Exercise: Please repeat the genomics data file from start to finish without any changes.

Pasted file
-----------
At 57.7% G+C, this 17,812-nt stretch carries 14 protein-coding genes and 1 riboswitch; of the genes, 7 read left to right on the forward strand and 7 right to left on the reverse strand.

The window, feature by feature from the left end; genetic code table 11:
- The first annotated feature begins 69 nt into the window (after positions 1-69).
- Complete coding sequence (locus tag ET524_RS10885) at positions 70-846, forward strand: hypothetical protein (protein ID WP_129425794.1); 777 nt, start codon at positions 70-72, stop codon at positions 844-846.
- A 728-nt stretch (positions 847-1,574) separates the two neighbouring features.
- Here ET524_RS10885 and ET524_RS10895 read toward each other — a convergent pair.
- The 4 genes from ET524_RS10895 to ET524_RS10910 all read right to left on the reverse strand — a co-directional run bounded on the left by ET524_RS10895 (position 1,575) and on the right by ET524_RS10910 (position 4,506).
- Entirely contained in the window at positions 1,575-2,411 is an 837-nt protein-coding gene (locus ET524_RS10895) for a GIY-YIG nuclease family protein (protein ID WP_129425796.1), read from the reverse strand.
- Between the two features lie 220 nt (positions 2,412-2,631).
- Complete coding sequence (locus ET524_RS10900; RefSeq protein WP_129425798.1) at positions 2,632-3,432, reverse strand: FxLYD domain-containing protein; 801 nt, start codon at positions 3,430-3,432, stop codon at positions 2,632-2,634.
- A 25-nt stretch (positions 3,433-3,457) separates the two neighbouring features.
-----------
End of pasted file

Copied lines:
At 57.7% G+C, this 17,812-nt stretch carries 14 protein-coding genes and 1 riboswitch; of the genes, 7 read left to right on the forward strand and 7 right to left on the reverse strand.

The window, feature by feature from the left end; genetic code table 11:
- The first annotated feature begins 69 nt into the window (after positions 1-69).
- Complete coding sequence (locus tag ET524_RS10885) at positions 70-846, forward strand: hypothetical protein (protein ID WP_129425794.1); 777 nt, start codon at positions 70-72, stop codon at positions 844-846.
- A 728-nt stretch (positions 847-1,574) separates the two neighbouring features.
- Here ET524_RS10885 and ET524_RS10895 read toward each other — a convergent pair.
- The 4 genes from ET524_RS10895 to ET524_RS10910 all read right to left on the reverse strand — a co-directional run bounded on the left by ET524_RS10895 (position 1,575) and on the right by ET524_RS10910 (position 4,506).
- Entirely contained in the window at positions 1,575-2,411 is an 837-nt protein-coding gene (locus ET524_RS10895) for a GIY-YIG nuclease family protein (protein ID WP_129425796.1), read from the reverse strand.
- Between the two features lie 220 nt (positions 2,412-2,631).
- Complete coding sequence (locus ET524_RS10900; RefSeq protein WP_129425798.1) at positions 2,632-3,432, reverse strand: FxLYD domain-containing protein; 801 nt, start codon at positions 3,430-3,432, stop codon at positions 2,632-2,634.
- A 25-nt stretch (positions 3,433-3,457) separates the two neighbouring features.